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they remember it


									Christina Yakunina
    Form 10B
 Sixty-five years have passed since those heroic and tragic days . We are
living in a different country today . Everything has changed : economy and
policy, money and food, standards and the cost of living . Even its name .
New heroes have come, new fashions and new ways of thought. We live in
a great country , which deserves a better future. The future belongs to the
young . But there is no future without the past . We have no right to forget
the people who perished in the prime of life . They also dreamt to live long
and be happy . It is our privilege that many wartime veterans have lived to
see the 21st century and we are their contemporaries . They need care and
moral support. It is not difficult to be tolerant and humane.
  One day in autumn 1941 my teacher told us, "Children,
our school is closed for some days, we will tell you
when to come again.“My classmates were happy that
holidays had begun.
  …The Germans came the next day. They said we
should go to bed at 7o’clock and young people should
not go out late. If there were cows in our families , it was
necessary to give the cattle to them. If someone had
brothers , sons, fathers, husbands who were serving in
the Soviet Army, their families would be killed.
 When winter came, it was really scary, because
Germans could see us on the ground covered with snow
and we were under attack from their planes. Every day
was very difficult because a fight could start any time.
  I took part in many fights. It was terrible . There were a
lot of Germans . They killed everybody . They killed my
best friend .
 When the attack began everyone shouted, "For Stalin!"
For Motherland! “
                          Galina Petrovna Tat’kova
   I was born in Leningrad at the very beginning of the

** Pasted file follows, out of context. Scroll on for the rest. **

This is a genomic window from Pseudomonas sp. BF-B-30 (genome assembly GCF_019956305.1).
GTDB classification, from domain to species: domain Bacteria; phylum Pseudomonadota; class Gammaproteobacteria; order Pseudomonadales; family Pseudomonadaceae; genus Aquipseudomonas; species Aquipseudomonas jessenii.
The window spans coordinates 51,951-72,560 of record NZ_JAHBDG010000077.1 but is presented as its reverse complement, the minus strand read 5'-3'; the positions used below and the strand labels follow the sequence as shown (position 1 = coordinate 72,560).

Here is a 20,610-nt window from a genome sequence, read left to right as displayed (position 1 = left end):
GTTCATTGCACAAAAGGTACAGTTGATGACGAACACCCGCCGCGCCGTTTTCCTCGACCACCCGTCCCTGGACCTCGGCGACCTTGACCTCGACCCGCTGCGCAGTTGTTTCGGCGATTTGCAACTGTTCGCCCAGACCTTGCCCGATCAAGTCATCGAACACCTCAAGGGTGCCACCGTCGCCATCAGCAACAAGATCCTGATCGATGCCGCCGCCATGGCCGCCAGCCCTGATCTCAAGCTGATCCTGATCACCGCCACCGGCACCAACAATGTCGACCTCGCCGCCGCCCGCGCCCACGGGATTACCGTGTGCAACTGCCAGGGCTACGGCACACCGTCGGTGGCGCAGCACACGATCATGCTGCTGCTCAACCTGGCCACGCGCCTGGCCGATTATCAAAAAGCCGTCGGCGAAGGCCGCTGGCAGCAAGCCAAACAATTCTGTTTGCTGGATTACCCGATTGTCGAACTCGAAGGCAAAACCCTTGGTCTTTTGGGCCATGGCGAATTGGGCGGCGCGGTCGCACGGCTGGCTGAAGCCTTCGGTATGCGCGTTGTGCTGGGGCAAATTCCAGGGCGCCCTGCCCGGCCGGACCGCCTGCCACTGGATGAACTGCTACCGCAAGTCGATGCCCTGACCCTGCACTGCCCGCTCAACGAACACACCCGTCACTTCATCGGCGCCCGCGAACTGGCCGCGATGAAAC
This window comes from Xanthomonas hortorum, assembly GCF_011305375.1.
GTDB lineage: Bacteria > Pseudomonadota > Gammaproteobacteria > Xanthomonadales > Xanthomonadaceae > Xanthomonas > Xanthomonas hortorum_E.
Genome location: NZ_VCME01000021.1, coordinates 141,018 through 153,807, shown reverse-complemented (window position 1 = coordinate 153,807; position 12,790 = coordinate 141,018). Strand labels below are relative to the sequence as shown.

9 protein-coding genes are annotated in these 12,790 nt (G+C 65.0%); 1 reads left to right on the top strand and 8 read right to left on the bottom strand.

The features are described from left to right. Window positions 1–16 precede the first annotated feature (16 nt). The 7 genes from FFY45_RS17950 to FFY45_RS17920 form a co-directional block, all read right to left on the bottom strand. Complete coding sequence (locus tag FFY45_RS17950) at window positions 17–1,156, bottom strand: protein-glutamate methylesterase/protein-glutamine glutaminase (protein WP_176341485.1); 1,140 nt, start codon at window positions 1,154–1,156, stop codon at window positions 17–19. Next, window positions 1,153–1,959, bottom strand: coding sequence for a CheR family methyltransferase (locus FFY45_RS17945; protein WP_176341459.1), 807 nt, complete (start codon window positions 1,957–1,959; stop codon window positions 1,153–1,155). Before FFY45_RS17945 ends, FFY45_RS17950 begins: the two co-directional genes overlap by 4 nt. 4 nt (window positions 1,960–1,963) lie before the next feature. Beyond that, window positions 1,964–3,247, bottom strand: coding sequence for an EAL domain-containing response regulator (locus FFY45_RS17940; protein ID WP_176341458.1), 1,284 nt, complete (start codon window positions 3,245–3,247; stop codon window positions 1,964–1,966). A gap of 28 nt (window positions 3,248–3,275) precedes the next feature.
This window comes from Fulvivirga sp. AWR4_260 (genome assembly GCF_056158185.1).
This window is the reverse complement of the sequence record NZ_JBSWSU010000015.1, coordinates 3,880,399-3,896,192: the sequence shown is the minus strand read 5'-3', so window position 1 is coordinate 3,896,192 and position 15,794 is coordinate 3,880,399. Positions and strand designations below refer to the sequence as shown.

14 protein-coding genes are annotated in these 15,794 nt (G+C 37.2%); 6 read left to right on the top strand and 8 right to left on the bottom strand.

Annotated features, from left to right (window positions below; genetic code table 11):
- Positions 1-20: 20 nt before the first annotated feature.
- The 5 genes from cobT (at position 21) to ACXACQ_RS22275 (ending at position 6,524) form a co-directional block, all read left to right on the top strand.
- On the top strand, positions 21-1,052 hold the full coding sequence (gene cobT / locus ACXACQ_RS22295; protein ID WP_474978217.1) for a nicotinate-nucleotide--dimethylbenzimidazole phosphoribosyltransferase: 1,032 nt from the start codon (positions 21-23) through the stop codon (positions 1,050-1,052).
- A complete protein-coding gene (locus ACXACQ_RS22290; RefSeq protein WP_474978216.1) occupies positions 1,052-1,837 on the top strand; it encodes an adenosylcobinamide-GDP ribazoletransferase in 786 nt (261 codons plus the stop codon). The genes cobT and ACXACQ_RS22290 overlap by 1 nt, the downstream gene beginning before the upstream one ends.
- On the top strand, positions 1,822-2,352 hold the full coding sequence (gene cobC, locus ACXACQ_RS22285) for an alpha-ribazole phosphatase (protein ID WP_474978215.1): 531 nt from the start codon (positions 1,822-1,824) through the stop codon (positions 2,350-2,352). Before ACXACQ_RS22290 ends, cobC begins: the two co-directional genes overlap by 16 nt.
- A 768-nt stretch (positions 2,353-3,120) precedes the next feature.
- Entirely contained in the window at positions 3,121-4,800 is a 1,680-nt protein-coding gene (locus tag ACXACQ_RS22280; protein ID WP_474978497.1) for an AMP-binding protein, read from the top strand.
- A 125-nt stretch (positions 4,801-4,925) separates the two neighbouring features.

war, on July 5, 1941.
  The years of the siege of Leningrad were the most
terrible in our history. Those events are the part of
my life . My mother told me a story . This is one of the
most remarkable stories of the siege in our family.
While my grandmother was able to walk, she was
carrying me on her back . A woman was watching
her. She was waiting for my grandmother to fall
down because then she would be able to take me and
eat me up... I was quite small, but I clearly remember
the predatory look in her eyes ... She was like a beast
hunting for you…
  In addition to the sight of that woman I vaguely
remember the sounds of sirens, which meant the
beginning of an air alert. I remember the metronome
signal on the radio, remember the moment when me
and my grandmother were wounded by the bomb.
                            Alexander Pyshkin
   I was born in 1927 in Kryvorozhye . On 21st of October 1941 the city
was full of the Italian troops. Children ran to see them.
  The Italians went away very quickly, and the Germans appeared then .
It was terrible. I saw the hanged men. I was very shocked because the
gallows stood near the church. Most of the hanged were young people ,
there were signs with the word "Communist" on their chests.
  There was a prison in my mother's factory . Also, there was a
concentration camp for civilians and adolescents in my school.
   It was 8th of September 1943. We were woken up by the sounds of
shooting . Everybody went out into the streets . I saw a Soviet tank . I saw
Germans who were running out of our town . They asked us for help.
Nobody helped them. It was our victory.
                                            Katerina Ivanovna Mateychuk
  It is necessary not to forget about
the feats of our ancestors .
  They were creating our history .
They wanted to live . They wanted
to see their beloved again.
                            FOR US.

  It is time to stop wars all over the
world , to stop violence and racism.
 Do you want the war to finally kill
everything on the Earth?
  I don’t think so.

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